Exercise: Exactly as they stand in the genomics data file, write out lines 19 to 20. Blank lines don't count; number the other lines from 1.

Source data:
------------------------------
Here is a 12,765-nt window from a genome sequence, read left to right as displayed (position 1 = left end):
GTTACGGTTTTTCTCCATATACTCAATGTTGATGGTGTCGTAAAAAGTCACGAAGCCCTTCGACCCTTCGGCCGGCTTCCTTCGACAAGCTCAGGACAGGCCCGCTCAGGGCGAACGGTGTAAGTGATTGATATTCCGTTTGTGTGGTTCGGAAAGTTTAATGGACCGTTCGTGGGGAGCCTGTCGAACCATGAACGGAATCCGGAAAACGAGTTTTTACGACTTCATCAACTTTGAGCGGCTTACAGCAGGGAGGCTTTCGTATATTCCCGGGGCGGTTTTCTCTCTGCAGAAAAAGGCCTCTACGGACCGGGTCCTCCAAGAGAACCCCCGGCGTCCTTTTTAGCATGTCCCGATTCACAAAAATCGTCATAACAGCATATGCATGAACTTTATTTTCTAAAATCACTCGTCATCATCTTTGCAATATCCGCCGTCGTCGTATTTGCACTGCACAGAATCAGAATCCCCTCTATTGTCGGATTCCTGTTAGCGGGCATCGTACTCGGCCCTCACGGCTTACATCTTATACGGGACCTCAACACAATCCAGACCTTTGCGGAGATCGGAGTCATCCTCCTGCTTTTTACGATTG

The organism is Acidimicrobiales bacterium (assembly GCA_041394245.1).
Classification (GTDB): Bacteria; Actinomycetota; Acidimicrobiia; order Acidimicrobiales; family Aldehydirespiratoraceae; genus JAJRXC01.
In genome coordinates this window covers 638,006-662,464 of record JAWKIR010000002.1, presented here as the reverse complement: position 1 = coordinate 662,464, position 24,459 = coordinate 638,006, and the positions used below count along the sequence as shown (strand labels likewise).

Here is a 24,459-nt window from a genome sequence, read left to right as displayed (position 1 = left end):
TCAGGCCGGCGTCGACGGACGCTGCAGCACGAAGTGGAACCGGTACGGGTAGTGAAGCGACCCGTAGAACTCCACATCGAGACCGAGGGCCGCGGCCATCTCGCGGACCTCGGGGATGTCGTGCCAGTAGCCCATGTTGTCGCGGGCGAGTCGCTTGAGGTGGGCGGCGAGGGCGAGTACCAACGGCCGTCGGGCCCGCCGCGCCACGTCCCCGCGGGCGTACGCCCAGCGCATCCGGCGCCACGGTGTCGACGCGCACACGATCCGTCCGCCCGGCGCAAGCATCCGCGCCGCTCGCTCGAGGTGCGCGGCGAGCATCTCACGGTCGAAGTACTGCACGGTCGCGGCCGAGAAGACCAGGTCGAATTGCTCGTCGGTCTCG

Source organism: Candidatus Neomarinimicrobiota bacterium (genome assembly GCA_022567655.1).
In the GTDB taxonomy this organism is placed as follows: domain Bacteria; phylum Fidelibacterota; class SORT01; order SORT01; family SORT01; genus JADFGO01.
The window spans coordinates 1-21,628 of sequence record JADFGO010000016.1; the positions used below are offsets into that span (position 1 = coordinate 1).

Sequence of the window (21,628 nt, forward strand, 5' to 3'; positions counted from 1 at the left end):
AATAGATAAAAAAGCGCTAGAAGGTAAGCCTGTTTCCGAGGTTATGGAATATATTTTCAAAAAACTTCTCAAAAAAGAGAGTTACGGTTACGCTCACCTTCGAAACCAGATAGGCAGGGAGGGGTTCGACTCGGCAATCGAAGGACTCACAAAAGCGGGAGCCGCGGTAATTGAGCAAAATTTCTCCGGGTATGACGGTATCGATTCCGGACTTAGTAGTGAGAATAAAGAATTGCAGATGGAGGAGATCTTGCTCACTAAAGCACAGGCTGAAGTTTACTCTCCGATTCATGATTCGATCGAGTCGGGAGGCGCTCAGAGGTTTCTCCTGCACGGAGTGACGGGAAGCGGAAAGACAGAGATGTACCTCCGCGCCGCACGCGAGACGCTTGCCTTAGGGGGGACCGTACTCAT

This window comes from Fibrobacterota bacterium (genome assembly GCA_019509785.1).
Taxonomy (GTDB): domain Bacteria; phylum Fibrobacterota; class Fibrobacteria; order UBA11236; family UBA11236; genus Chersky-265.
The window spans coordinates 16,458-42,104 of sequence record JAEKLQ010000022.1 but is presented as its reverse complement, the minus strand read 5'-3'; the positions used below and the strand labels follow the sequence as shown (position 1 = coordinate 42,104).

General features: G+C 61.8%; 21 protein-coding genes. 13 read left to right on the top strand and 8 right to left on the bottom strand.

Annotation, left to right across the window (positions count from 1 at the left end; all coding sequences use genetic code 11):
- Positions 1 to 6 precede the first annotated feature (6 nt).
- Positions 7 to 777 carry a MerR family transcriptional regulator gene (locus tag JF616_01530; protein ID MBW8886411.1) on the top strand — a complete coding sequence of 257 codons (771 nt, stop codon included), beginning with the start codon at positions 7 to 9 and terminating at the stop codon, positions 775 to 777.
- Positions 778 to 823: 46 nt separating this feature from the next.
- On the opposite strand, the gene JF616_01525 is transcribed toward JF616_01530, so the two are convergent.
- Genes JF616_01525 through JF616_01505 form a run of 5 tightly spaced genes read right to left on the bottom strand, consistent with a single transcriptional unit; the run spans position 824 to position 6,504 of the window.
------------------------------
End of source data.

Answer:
- Positions 7 to 777 carry a MerR family transcriptional regulator gene (locus tag JF616_01530; protein ID MBW8886411.1) on the top strand — a complete coding sequence of 257 codons (771 nt, stop codon included), beginning with the start codon at positions 7 to 9 and terminating at the stop codon, positions 775 to 777.
- Positions 778 to 823: 46 nt separating this feature from the next.